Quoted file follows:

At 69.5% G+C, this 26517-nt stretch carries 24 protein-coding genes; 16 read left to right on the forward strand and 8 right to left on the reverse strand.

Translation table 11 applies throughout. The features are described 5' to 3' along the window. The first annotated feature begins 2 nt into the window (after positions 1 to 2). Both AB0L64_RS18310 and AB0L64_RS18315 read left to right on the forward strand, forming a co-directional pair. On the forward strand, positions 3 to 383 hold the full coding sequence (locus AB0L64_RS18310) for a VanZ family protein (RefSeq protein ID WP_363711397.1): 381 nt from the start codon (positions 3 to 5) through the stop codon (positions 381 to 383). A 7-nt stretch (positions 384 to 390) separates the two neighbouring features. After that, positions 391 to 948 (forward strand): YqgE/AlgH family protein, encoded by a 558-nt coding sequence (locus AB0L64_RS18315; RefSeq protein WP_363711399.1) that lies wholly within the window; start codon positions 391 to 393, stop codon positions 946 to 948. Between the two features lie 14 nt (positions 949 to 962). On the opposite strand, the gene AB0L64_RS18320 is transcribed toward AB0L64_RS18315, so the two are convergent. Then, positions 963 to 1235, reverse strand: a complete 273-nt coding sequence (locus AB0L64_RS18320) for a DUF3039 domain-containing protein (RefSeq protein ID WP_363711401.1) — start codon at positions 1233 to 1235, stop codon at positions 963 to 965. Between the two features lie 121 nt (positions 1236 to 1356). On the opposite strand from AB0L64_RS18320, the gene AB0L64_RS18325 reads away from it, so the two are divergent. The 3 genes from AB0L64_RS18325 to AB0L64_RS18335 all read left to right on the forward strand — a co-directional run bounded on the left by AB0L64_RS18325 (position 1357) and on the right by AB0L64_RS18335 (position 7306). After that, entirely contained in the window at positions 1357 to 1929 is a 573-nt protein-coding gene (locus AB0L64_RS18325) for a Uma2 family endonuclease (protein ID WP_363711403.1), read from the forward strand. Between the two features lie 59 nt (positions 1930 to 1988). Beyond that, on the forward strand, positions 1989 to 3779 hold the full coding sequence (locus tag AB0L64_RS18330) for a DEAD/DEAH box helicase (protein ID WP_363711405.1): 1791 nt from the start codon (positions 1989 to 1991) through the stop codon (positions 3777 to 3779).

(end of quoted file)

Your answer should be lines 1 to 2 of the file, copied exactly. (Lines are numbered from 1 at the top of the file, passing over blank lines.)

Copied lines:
At 69.5% G+C, this 26517-nt stretch carries 24 protein-coding genes; 16 read left to right on the forward strand and 8 right to left on the reverse strand.

Translation table 11 applies throughout. The features are described 5' to 3' along the window. The first annotated feature begins 2 nt into the window (after positions 1 to 2). Both AB0L64_RS18310 and AB0L64_RS18315 read left to right on the forward strand, forming a co-directional pair. On the forward strand, positions 3 to 383 hold the full coding sequence (locus AB0L64_RS18310) for a VanZ family protein (RefSeq protein ID WP_363711397.1): 381 nt from the start codon (positions 3 to 5) through the stop codon (positions 381 to 383). A 7-nt stretch (positions 384 to 390) separates the two neighbouring features. After that, positions 391 to 948 (forward strand): YqgE/AlgH family protein, encoded by a 558-nt coding sequence (locus AB0L64_RS18315; RefSeq protein WP_363711399.1) that lies wholly within the window; start codon positions 391 to 393, stop codon positions 946 to 948. Between the two features lie 14 nt (positions 949 to 962). On the opposite strand, the gene AB0L64_RS18320 is transcribed toward AB0L64_RS18315, so the two are convergent. Then, positions 963 to 1235, reverse strand: a complete 273-nt coding sequence (locus AB0L64_RS18320) for a DUF3039 domain-containing protein (RefSeq protein ID WP_363711401.1) — start codon at positions 1233 to 1235, stop codon at positions 963 to 965. Between the two features lie 121 nt (positions 1236 to 1356). On the opposite strand from AB0L64_RS18320, the gene AB0L64_RS18325 reads away from it, so the two are divergent. The 3 genes from AB0L64_RS18325 to AB0L64_RS18335 all read left to right on the forward strand — a co-directional run bounded on the left by AB0L64_RS18325 (position 1357) and on the right by AB0L64_RS18335 (position 7306). After that, entirely contained in the window at positions 1357 to 1929 is a 573-nt protein-coding gene (locus AB0L64_RS18325) for a Uma2 family endonuclease (protein ID WP_363711403.1), read from the forward strand. Between the two features lie 59 nt (positions 1930 to 1988). Beyond that, on the forward strand, positions 1989 to 3779 hold the full coding sequence (locus tag AB0L64_RS18330) for a DEAD/DEAH box helicase (protein ID WP_363711405.1): 1791 nt from the start codon (positions 1989 to 1991) through the stop codon (positions 3777 to 3779).